What?! Landlord Loses $2.5 million in Rent from Defaulting Tenant
Your tenant is delinquent in rent payments and in default, possibly due to financial trouble. As landlord, you want to declare him in default, terminate the lease and seek payment of accrued past and recovery of future rent for the remainder of the term. Your lease remedies for default terms provide for a cumulative and disjunctive shopping list of lessor’s rights allowing recovery of the premises by re-entry, re-letting, termination of the defaulting lessee’s lease AND recovery of past due rent and future rent for the balance of the lease term. There is no lease requirement of making any either-or choice among remedies. You can exercise them all. So, you terminate the lease and commence collection of past and future rent only to learn your termination notice may now bar recovery of rent for the balance of what would have been the remaining term.
What happened? Traditionally, under many states’ common law, landlords have a strict either-or choice: either terminate the lease and recover possession for re-letting OR re-enter and re-let without termination but recover past and future rent. But the default terms of many leases may simply innumerate list a series of rights without a disjunctive “or” between plus a following general catch-all term noting the listed specific rights are “in addition” to statutory or common law (“other”) rights.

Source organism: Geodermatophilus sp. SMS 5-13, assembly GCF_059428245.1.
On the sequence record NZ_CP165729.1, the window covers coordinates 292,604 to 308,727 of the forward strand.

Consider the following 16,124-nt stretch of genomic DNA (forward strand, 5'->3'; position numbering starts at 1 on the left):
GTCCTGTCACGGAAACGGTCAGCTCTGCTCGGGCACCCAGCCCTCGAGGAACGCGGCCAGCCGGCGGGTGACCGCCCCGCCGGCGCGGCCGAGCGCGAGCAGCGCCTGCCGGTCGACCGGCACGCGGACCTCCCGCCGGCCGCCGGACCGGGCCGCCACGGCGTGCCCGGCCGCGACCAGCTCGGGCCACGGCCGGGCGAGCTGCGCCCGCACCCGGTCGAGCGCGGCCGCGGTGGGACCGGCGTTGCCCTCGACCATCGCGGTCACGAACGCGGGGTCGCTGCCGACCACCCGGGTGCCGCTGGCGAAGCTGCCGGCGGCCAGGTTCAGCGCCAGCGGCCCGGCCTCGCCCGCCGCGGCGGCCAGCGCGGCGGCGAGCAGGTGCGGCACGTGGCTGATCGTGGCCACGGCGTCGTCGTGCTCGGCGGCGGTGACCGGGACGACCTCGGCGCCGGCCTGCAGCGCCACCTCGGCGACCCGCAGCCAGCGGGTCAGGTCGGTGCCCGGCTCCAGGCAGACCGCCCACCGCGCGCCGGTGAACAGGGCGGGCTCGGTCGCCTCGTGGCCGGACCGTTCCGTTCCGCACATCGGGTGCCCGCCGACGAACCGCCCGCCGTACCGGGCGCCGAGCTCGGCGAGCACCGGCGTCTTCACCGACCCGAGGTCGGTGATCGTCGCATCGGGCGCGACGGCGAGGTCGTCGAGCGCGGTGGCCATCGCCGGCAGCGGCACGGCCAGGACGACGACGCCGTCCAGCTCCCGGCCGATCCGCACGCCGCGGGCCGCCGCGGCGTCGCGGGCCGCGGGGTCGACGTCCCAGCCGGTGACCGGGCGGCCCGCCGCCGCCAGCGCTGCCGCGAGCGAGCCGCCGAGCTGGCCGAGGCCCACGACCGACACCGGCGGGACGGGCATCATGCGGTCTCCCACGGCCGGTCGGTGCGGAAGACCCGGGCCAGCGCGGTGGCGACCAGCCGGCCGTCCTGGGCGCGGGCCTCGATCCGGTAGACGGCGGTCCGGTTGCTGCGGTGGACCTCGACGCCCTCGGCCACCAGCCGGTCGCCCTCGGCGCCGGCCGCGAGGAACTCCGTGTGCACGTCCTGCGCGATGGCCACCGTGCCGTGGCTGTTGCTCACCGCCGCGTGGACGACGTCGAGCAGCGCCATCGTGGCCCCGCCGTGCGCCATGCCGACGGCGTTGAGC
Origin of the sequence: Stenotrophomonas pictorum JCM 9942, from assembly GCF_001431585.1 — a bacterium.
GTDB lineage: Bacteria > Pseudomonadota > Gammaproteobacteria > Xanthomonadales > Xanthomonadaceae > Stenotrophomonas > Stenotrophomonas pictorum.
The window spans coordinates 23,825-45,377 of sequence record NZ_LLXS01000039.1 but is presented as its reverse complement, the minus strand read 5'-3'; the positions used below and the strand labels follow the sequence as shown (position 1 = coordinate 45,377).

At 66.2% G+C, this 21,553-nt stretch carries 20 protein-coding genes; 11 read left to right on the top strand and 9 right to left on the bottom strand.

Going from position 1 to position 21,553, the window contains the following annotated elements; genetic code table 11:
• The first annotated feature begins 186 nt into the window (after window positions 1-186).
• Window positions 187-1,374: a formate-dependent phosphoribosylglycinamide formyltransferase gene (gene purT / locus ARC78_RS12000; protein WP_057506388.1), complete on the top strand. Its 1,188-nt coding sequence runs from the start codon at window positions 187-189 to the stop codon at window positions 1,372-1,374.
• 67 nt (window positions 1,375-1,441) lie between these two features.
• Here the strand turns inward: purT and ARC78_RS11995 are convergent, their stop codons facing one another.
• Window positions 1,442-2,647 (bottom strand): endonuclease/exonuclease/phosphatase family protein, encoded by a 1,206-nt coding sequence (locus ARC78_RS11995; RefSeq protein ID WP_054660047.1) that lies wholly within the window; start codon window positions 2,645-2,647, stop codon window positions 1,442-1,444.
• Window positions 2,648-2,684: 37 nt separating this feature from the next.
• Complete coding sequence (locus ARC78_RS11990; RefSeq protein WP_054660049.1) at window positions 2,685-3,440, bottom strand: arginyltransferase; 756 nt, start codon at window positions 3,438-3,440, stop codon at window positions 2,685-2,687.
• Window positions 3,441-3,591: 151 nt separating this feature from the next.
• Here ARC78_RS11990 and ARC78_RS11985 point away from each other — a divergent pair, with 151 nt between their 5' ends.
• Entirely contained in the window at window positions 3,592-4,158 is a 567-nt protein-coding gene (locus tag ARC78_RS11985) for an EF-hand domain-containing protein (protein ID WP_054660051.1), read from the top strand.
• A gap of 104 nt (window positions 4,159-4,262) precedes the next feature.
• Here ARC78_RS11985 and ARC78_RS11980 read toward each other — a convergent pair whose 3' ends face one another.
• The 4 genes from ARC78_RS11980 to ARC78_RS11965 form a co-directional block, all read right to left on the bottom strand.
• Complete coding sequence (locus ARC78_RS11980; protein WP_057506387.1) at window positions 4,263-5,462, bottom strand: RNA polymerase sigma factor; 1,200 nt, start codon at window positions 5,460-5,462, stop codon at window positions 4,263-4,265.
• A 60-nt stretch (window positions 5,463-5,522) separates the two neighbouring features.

Recently, the United States Fourth Circuit Court of Appeals in Elderberry of Weber City, LLC v. Living Centers-Southeast, Incorporated, et al., No. 13-276 decided July 21, 2015 barred an out-of-luck landlord from recovery of five years of future rent where it had resumed possession and terminated the lease, although the express lease default rights did not require any alternative election and there was an a cumulative “savings” provision.
What went wrong? Without the conjunction “and” between each listed right, the provisions for both recovery of possession by termination and recovery of future rent were in conflict with each other, and contrary to existing Virginia law. And there was no other express language making all these listed remedies the exclusive options and available to the landlord at the same time, thereby eliminating the common law either-or election requirement of state law.
What is to be done? Better lease draftsmanship in light of your state’s statutory and common law is a start. Simply providing the cumulative nature of each right may not be enough. Clearer contract language, use of the conjunctive “and” between the separate listing the rights, and an express waiver by the tenant of any contradictory statutory common law rights will certainly help avoid the loss of landlord’s right to rent accruing after termination of the lease of a defaulting tenants lease.